The Museum of Failure Delivers
We’ve all had ideas fail miserably, and seldom do we get to celebrate its ruin. Why not acknowledge that that spatula-turned-massager was a complete piece of crap? At the Museum of Failure, no flop is too big to be put on display and be viewed by millions. Feels good to have the whole world recognize your mess-ups, right? Well, 80% to 90% of all innovations sink. Known for displaying such foolish creations such as a baby exercise machine, to a Trump Monopoly game that, according to the museum’s curator, is “a boring version of monopoly simplified so stupid people can play it,” as well as a product known as Heinz Green Ketchup, that percentage certainly seems right.
Still less terrible than putting it on a hotdog.
The Museum of Failure first began in 2017 in Helsingborg, Sweden, but has since morphed into a touring exhibition all across the world, and it's been a success, ironically. Its mission, courtesy of its website, is “to stimulate productive discussion about failure and inspire us to take meaningful risks.”
Incredibly forgiving to how far defeat can go, Samuel West, the curator of the space, argues that screw-ups are a great motivator for innovation. A licensed psychologist, West assures that “Each failure is uniquely spectacular while success is nauseatingly repetitive.” But hey, if your idea is going to bomb, you may as well learn why it didn’t work. And how do you do that? By, as West says, “seeing those fails.”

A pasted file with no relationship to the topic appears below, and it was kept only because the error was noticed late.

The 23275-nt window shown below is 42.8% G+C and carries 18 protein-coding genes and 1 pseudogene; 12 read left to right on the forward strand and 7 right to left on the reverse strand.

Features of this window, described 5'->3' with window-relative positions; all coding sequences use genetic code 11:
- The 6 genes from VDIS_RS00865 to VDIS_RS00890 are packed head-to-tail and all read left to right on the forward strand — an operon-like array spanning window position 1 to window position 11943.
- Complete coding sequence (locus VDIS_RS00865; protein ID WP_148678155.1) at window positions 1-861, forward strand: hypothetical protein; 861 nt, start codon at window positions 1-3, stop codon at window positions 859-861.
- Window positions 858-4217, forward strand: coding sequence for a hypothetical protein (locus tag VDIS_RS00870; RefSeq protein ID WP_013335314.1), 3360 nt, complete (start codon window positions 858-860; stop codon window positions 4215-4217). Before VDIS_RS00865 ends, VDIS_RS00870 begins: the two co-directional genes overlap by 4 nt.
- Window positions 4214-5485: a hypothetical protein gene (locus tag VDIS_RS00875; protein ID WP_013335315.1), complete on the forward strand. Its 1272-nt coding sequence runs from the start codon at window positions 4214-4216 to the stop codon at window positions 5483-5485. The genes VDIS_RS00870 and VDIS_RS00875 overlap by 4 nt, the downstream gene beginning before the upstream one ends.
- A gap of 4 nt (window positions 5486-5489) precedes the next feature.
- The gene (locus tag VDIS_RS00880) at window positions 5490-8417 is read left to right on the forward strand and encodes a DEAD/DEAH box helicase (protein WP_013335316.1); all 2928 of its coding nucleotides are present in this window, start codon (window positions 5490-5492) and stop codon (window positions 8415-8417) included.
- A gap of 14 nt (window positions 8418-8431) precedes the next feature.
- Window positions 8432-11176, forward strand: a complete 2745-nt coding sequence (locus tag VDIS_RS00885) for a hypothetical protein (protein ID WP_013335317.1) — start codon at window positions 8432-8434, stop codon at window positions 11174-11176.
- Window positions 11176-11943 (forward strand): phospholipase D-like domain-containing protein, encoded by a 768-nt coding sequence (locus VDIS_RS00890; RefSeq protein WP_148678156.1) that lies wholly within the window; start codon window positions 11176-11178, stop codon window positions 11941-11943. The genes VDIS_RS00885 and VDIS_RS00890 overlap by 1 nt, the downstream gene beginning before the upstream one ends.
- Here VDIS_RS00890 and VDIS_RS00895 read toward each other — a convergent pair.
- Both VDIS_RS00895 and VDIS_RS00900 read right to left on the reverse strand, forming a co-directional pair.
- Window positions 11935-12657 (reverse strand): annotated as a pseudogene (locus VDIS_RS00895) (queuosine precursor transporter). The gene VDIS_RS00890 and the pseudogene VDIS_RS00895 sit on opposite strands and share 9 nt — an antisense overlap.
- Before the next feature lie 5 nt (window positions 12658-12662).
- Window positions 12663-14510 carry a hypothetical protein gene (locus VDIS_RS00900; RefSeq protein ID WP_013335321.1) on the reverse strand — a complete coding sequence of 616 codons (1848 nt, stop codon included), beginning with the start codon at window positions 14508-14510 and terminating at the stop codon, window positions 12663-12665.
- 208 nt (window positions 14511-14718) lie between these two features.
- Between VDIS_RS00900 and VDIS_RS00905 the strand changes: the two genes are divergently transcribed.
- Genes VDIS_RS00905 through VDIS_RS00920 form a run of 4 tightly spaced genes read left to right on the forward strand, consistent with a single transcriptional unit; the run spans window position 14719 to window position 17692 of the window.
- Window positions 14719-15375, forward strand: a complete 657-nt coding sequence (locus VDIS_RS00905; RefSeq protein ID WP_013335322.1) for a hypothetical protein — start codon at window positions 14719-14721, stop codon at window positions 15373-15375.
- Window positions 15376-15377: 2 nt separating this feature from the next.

So next time your invention for a tubular low-calorie snack goes south, maybe analyze your audience a bit more carefully.
Many of the discoveries on display were found on eBay. The exhibit is composed of about 100 misfires, from edible inventions gone wrong to straight-up poor decision making. This includes Crystal Pepsi, Blak (a collab between Diet Coke and coffee), as well as these gems that never kicked off, and it’s definitely for the better.
The “toilette” is exactly where this belongs.
Failure is a productive way of getting to know your idea. In essence, many products would not be where they are today had they not needed another go. For instance, take the Apple Newton MessagePad that's attributed as the first attempt at the iPhone. Deemed “a bulky hand-held gizmo from 1993 touted as the first personal digital assistant with handwriting recognition.” We may never have had our portrait-mode selfies had this dinosaur not gone through its extinction. And then rebirth.
You may be wondering what the biggest disaster the museum holds might be. Surprisingly, it isn’t the spray-on condom and not even alleged the Colgate-branded beef lasagna. Yes, Colgate, as in Colgate toothpaste. Fuggetaboutit. (Note: there's debate, even from Colgate themselves, as to whether or not it was actually in development.)
“Also available in Wintergreen.”
The museum recognizes a much more appropriate candidate for the title of inadequacy, and that is former President of the US, Donald Trump. As is stated in the description of his horrible invention, “There are some that can do nothing but win … at failure.” Never mind the Trump Monopoly game; he’s enough to carry the title in his very being.
And if you don’t think that’s the biggest flop of all time, then there’s not much more the museum can do to convince you.
For more of Oona’s sarcasm and attempted wit, visit her website oonaoffthecuff.com.
Top Image: Pepsi